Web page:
search.noResults

search.searching

dataCollection.invalidEmail
note.createNoteMessage

search.noResults

search.searching

orderForm.title

orderForm.productCode
orderForm.description
orderForm.quantity
orderForm.itemPrice
orderForm.price
orderForm.totalPrice
orderForm.deliveryDetails.billingAddress
orderForm.deliveryDetails.deliveryAddress
orderForm.noItems
NEWS for the entire industry and T


has never felt more crucial: namely to inform, inspire, connect and support the entire travel industry. Over the weeks and months


ahead, we will continue to do the


following to the best of our abilities: O Bring you the latest news on travelweekly.co.uk, and complement that with advice, opinion and commentary from our leading journalists and contributors, ranging from industry analysts to business experts. Follow our live blog on travelweekly.co.uk and our Travel Weekly Business emails every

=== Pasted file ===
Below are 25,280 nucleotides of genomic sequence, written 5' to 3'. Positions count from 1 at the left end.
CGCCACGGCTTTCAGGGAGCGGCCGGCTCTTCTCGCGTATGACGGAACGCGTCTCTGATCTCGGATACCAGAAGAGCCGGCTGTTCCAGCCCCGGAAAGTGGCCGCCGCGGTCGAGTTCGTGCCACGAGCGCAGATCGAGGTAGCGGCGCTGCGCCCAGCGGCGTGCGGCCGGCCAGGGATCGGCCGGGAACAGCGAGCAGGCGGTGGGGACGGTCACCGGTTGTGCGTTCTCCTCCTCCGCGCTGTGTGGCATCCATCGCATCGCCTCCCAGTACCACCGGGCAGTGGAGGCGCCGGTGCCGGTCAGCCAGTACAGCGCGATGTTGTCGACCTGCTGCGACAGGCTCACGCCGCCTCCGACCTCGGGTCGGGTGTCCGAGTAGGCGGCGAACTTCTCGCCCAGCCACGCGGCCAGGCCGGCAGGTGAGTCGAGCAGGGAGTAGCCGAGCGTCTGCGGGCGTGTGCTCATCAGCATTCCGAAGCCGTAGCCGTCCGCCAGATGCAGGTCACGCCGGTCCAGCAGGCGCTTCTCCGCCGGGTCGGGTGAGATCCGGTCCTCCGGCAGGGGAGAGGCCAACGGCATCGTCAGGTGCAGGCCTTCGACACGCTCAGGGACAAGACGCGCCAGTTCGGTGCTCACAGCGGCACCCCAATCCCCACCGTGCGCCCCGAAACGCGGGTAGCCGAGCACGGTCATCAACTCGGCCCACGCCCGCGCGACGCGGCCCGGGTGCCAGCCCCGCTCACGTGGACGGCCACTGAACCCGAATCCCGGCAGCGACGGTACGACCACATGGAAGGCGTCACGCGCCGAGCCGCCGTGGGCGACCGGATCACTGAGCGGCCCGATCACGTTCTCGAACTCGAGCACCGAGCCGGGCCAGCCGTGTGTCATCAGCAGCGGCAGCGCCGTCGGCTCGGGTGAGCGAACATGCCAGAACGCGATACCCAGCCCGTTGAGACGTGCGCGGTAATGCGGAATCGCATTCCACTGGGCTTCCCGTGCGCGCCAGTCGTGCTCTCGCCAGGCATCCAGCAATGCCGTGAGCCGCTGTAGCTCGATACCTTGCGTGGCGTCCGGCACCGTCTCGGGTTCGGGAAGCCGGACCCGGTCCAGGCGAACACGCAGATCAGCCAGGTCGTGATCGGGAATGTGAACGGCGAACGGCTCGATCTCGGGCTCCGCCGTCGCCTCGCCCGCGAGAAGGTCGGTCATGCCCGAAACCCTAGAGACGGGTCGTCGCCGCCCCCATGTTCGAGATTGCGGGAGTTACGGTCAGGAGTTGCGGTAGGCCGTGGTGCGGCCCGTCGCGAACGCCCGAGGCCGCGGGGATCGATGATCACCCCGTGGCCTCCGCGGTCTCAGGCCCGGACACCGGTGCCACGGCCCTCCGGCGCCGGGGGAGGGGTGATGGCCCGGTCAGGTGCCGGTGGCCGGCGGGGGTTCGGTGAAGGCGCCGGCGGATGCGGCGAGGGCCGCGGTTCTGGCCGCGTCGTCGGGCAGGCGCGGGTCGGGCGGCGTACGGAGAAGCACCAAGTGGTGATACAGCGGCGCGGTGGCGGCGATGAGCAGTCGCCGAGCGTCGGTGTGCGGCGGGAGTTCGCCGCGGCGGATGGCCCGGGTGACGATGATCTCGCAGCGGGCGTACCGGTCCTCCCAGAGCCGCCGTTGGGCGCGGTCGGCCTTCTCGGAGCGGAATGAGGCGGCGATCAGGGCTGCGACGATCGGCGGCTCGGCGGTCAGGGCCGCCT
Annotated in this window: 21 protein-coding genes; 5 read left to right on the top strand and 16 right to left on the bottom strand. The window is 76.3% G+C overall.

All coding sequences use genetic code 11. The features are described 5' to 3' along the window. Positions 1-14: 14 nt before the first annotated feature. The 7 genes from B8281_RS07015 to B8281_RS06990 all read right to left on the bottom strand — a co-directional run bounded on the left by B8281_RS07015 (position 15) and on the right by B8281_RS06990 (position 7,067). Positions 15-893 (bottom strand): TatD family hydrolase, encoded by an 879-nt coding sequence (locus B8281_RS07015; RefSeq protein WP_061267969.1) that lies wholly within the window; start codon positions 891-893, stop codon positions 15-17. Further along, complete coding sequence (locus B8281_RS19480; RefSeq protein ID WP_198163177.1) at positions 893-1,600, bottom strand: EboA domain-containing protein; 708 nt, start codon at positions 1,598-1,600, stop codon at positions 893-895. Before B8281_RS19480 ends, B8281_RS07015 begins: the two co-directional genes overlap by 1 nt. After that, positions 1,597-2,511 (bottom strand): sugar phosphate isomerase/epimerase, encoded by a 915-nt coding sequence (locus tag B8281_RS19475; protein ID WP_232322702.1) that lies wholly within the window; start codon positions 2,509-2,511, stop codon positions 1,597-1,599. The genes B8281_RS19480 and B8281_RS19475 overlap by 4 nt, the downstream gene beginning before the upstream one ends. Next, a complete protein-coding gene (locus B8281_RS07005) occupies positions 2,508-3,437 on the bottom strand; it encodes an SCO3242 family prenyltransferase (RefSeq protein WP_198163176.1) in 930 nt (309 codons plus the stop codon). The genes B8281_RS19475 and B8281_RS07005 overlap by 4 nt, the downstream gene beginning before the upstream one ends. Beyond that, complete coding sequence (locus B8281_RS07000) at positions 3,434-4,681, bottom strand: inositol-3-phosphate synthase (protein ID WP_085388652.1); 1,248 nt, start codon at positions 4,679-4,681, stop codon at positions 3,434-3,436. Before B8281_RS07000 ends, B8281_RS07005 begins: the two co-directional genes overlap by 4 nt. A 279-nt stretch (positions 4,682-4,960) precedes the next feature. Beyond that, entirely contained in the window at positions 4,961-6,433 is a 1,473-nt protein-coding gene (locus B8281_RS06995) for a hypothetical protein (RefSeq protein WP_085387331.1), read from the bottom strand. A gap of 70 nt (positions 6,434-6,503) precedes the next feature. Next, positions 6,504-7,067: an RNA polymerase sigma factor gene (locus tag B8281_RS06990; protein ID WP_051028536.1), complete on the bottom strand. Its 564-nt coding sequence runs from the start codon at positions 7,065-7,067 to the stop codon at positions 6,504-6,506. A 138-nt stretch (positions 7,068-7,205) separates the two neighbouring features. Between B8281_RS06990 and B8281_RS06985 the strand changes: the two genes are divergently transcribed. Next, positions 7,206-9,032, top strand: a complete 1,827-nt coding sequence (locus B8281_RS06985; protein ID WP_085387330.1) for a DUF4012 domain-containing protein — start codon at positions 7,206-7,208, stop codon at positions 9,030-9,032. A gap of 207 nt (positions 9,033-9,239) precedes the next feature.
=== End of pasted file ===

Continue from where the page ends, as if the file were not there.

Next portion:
weekday morning. O Publish your weekly print magazine. Barring restrictions or barriers to printing and distribution, we commit to publishing Travel Weekly throughout this crisis. This crisis has already had an inevitable impact on edition sizes and content of the magazine, and we have taken steps such as postponing Mystery Shopper visits to allow our readers to focus entirely on immediate business needs. But you can be assured that we will do our best to continue to keep you up to date on the latest from travel suppliers to give you the tools


ravel all, says editor-in-chief Lucy Huxley


to be ready when the time comes to resume business in earnest. O Gather experts on our print,